Wednesday, July 13, 2011
Alfred Schnittke's Complete Violin Sonatas in a New Naxos Recording
Of all the recognized Russian composers of the 20th century, Alfred Schnittke (d. 1998) often sounds the least Russian. He ordinarily avoids nationalist melodic, harmonic or rhythmic tendencies, preferring instead to carve out his own version of the expressive modernist international style in its later developments. This is especially true of his chamber music. Schnittke's four sonatas for violin and piano were composed over most of his active career, the first stemming from 1955, the last, 1994. It turns out they all fit nicely on a single 70-minute CD. Violinist Carolyn Huebl and pianist Mark Wait set out to do just that, and they have succeeded in giving us thoroughgoing, expressive and exacting performances of same on a new Naxos release (9.570978).
Other than the first (unnumbered) sonata from 1955, these are certainly on the surface of things firmly in a modernist tradition. They nevertheless bear the individual Schnittke watermark: often utilizing twelve-tone-serial-and-beyond techniques but in a very personal way, freely bending them toward his own harmonic and rhythmically lively ends while culling and synthesizing the full spectrum of concert music styles from the Baroque to the present, all in ways that are distinctly Schnittkian in their strikingly inventive thematic idiosyncrasies.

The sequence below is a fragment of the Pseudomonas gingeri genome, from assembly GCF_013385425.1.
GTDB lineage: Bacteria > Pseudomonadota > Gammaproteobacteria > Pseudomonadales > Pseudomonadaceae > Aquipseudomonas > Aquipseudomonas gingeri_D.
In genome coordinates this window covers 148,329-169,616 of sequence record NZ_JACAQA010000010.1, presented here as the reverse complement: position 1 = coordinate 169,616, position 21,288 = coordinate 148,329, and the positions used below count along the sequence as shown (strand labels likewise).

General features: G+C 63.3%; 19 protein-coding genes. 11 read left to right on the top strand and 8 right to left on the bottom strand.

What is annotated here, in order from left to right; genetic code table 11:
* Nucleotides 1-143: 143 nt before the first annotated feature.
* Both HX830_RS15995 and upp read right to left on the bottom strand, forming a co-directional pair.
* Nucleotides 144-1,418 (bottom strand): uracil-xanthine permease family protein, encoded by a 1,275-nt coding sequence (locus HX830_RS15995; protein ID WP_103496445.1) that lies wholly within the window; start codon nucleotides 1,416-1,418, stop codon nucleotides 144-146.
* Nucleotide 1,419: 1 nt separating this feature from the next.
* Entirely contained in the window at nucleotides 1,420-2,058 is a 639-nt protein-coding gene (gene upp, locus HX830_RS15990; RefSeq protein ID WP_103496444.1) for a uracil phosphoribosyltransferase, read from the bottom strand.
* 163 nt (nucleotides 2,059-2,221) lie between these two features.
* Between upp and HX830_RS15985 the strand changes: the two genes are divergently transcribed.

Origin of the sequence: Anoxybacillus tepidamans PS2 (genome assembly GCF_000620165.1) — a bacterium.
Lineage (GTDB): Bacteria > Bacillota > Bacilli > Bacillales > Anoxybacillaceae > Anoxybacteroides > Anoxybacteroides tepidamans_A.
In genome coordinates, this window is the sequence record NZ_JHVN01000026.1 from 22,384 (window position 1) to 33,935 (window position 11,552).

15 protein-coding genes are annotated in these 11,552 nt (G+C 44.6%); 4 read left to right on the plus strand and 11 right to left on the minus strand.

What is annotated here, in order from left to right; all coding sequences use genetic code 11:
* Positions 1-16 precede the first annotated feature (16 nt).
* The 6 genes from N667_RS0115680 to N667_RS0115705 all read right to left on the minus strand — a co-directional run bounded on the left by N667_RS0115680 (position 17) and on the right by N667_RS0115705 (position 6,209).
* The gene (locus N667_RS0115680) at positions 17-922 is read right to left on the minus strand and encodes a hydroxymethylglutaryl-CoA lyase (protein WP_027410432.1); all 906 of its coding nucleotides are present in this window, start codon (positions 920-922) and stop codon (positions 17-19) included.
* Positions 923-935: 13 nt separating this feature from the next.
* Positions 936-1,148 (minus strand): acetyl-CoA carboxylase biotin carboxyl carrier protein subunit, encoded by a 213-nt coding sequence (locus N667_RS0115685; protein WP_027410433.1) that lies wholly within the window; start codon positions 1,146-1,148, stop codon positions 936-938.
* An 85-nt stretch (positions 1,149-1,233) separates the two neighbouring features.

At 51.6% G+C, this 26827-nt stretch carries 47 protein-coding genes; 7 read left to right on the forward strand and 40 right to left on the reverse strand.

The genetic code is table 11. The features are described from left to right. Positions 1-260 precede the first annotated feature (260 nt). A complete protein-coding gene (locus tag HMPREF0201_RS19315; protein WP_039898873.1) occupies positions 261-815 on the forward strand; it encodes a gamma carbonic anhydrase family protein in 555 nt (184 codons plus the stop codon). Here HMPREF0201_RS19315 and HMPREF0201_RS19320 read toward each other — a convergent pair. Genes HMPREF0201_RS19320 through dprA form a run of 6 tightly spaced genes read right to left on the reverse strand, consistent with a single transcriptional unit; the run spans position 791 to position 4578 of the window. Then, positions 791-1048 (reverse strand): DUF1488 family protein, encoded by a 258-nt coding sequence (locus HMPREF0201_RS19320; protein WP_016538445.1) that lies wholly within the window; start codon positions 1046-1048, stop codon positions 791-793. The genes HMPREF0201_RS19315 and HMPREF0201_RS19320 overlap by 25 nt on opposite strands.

The violin sonatas are excellently representative Schnittke. The 1955 work a fascinating look at his early beginnings, the first through third sonatas masterpieces of 20th century chamber arts. Ms. Huebl and Mr. Wait do an excellent job bringing out the nuances of these very complex and vital works. The sound is very good as well. It's a treasure trove for an Schnittke enthusiast; it also serves as a good introduction to his music for anyone unfamiliar with it. At the Naxos price the disk is especially attractive!